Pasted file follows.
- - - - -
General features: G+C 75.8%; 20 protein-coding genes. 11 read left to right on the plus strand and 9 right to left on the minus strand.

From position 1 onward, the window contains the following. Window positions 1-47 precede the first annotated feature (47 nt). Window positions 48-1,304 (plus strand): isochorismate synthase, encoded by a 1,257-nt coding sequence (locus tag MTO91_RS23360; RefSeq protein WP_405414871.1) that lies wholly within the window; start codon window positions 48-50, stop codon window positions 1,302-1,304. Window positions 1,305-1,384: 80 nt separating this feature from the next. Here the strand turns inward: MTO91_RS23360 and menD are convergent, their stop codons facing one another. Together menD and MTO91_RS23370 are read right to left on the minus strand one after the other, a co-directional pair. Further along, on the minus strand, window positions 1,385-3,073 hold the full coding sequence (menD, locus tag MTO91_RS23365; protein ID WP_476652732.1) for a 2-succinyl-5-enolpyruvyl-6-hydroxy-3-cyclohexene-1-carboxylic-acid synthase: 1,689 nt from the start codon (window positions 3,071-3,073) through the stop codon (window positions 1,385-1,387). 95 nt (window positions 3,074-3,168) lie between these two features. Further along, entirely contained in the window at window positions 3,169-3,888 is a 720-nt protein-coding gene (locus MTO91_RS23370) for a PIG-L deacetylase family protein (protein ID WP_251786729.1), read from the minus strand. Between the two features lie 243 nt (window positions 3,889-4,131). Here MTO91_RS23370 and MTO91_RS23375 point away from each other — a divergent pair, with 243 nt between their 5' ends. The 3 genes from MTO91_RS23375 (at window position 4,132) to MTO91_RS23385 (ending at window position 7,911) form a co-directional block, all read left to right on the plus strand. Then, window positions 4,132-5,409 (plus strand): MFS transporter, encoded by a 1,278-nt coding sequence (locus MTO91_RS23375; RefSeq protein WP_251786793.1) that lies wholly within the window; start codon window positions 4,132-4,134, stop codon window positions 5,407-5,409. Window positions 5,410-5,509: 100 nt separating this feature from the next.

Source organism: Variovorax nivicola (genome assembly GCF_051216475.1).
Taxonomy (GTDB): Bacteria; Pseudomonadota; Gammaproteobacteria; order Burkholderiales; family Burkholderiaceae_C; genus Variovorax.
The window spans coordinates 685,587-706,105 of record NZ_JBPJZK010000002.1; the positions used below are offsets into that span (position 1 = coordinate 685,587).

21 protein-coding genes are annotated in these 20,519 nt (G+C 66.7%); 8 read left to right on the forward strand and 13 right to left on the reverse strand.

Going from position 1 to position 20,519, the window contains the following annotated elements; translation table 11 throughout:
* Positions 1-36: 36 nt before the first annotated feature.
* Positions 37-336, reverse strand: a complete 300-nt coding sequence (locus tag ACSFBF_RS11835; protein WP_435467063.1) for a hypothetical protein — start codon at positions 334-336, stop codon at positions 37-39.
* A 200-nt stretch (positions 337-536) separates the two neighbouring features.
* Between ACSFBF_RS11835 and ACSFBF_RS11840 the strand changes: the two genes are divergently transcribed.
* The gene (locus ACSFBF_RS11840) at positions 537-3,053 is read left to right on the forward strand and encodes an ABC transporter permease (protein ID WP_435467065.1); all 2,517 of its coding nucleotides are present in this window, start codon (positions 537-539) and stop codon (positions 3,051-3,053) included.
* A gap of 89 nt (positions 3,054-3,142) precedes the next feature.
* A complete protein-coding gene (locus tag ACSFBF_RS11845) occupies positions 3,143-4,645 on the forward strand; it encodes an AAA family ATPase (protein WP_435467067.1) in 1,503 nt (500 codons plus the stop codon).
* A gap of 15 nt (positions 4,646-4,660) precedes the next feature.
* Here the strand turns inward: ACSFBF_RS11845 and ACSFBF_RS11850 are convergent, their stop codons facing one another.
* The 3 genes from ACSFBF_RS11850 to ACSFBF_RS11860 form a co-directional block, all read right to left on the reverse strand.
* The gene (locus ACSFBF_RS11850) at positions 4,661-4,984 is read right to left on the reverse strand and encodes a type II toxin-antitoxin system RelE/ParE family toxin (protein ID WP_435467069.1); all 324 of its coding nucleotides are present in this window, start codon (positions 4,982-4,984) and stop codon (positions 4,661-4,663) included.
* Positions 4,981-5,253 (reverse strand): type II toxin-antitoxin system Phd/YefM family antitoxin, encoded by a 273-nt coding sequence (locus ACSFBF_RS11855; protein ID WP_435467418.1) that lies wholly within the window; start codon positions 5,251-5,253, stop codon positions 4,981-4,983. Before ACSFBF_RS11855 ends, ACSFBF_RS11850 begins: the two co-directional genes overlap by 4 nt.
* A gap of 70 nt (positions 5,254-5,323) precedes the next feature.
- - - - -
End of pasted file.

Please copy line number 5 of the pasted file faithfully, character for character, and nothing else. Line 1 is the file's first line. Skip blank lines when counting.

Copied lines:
The window spans coordinates 685,587-706,105 of record NZ_JBPJZK010000002.1; the positions used below are offsets into that span (position 1 = coordinate 685,587).